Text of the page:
Urology and nephrology

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  • Prerenal ARF – results from insufficient blood supply to the kidneys. 20 – 25% cardiac output goes to kidneys. Result in metabolic acidosis, hyperkalemia, and progress to renal ARF Renal ARF – Microangiopathy - Acute tubular necrosis Interstitial nephritis Postrenal ARF – obstruction stops removal of urine
  • Assessment – when was they last urination? Is there edema of face,hands,feet or torso? Results from fluid and Na retention. Any palpatations or irregular heart rate ? results from excess potassium. Elevated t wave indicates hyperkalemia. Is there a decrease in LOC? Result of metabolic acidosis. BUN/creatinine ratio
  • Management – because of metabolic disterbances, pay particular attention to ABCs, watch fluid input
  • hemodialysis – blood is passed through a machine that has an artificial mmbrane and dyalysate – osmosis. Complications include bleeding and thrombosis peritoneal dialysis – relys on peritoneal membrane as the semipermeable membrane. Complications include infection of catheter and peritonitis which occurs about once a year other complications include hypotension sob cp seizure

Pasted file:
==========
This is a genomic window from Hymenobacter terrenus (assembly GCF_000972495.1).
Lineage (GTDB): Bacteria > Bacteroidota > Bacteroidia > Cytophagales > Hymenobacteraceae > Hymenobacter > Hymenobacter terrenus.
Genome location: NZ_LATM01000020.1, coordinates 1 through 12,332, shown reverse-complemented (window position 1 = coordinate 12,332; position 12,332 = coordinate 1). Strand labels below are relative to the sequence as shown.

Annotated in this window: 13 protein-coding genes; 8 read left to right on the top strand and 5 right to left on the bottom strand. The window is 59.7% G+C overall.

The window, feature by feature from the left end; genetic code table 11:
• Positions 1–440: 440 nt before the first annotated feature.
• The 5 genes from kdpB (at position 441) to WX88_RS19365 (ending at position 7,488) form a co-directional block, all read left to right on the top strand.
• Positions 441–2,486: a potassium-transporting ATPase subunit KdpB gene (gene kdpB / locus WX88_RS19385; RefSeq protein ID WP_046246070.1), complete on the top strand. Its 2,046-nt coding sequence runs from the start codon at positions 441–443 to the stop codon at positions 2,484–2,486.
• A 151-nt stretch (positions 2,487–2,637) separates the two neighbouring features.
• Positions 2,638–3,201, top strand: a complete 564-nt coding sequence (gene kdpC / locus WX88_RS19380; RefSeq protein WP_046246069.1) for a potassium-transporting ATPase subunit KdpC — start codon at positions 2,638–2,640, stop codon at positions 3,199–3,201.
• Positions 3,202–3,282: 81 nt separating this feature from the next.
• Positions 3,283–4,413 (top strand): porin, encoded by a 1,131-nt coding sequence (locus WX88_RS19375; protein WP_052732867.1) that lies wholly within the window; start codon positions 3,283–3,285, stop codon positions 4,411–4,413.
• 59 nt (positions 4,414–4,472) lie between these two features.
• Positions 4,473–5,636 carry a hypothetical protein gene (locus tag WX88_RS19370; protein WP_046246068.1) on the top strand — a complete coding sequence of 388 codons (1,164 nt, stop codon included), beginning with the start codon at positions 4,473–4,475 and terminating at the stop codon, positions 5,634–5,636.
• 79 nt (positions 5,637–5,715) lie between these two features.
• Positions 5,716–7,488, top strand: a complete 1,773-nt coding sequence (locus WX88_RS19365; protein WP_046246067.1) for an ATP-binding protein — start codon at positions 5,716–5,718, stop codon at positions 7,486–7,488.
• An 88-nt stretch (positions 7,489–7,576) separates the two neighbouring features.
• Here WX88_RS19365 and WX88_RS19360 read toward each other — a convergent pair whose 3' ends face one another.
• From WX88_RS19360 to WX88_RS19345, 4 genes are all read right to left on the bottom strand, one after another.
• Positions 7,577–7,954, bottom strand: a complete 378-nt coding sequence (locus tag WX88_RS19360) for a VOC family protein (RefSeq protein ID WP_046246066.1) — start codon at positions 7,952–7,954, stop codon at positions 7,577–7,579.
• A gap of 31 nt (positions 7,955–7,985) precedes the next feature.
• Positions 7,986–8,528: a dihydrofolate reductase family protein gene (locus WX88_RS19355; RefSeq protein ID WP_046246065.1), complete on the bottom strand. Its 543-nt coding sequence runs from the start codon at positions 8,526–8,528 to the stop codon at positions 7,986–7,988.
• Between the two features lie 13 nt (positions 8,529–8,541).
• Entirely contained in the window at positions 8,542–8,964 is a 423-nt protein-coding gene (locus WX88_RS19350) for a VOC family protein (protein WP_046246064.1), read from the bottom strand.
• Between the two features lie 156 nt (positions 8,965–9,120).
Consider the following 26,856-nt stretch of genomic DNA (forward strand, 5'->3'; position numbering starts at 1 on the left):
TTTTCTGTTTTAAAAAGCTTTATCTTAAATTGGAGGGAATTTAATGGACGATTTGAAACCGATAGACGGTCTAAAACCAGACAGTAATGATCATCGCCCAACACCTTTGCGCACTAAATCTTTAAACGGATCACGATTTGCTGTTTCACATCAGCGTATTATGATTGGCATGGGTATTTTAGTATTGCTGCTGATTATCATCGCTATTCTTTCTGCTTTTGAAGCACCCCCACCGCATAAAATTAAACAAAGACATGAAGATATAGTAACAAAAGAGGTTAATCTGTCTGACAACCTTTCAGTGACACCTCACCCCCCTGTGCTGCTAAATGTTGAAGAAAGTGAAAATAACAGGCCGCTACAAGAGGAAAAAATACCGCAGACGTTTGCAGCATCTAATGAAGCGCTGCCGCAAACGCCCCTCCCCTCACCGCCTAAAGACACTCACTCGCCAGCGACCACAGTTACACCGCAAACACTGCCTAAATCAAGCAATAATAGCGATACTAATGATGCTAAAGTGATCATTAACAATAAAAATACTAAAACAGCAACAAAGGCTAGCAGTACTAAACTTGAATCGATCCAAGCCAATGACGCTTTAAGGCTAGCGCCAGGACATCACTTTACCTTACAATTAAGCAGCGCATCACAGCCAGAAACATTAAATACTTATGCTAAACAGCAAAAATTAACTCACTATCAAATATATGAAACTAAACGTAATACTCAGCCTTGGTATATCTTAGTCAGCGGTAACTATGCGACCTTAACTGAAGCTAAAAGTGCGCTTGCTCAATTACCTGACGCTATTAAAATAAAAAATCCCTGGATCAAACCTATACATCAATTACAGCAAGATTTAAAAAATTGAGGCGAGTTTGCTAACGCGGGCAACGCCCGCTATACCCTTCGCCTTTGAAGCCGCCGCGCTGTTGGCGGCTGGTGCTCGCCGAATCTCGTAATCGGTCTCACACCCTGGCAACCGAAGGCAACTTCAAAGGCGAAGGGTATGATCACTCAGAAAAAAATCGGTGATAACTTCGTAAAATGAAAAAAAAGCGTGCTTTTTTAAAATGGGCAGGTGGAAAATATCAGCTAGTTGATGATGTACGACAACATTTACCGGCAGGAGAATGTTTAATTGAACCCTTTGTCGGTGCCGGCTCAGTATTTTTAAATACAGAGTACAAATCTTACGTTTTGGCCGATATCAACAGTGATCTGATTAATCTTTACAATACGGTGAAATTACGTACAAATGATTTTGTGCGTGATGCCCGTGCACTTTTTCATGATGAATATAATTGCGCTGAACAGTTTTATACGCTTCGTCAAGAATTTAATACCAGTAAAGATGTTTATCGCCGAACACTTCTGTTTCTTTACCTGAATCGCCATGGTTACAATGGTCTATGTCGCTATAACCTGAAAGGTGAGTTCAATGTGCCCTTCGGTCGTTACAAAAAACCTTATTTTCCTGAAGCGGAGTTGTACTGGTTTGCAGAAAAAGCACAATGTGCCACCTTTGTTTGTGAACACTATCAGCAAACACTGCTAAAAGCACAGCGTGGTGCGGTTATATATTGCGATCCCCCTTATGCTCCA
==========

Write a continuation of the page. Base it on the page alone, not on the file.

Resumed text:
• Urology and nephrology

    1. 1. Urology &Nephrology
    2. 2. Sections Anatomy and Physiology General Mechanisms of Nontraumatic Tissue Problems General Pathophysiology, Assessment, and Management Renal and Urologic Emergencies
    3. 3. Anatomy & Physiology The Urinary System  Female  Male Urology & Nephrology The Kidneys
    4. 4. Anatomy & Physiology The Kidneys  Hilum  Medulla  Pyramids  Papilla  Renal Pelvis
    5. 5. Anatomy & Physiology Nephrons  Glomerulus  Bowman’s capsule  Proximal Tubule  Loop of Henle  Distal Tubule  Collecting Duct
    6. 6. Anatomy & Physiology Functions of the Kidneys  Forming and Eliminating Urine  Maintaining blood volume with proper balance of water, electrolytes, and pH.  Retaining key compounds such as glucose, while excreting wastes such as urea.  Controlling Arterial Blood Pressure  Regulating Erythrocyte Development
    7. 7. Anatomy & Physiology Formation of Urine  Glomerular Filtration  GFR  Reabsorption & Secretion  Simple diffusion and osmosis  Facilitated diffusion • Active transport
    8. 8. Anatomy & Physiology Tubular Handling of Water and Electrolytes  Diuresis and Antidiuresis Tubular Handling of Glucose and Urea  BUN and Creatinine Control of Arterial Blood Pressure  The Renin-Angiotensin System Control of Erythrocyte Production  Erythropoietin
    9. 9. Anatomy & Physiology Ureters Urinary Bladder Urethra Testes Epididymus and Vas Deferens Prostate Gland Penis
    10. 10. General Mechanisms ofNontraumatic Tissue Problems Inflammatory or Immune-Mediated Disease Infectious Disease Physical Obstruction Hemorrhage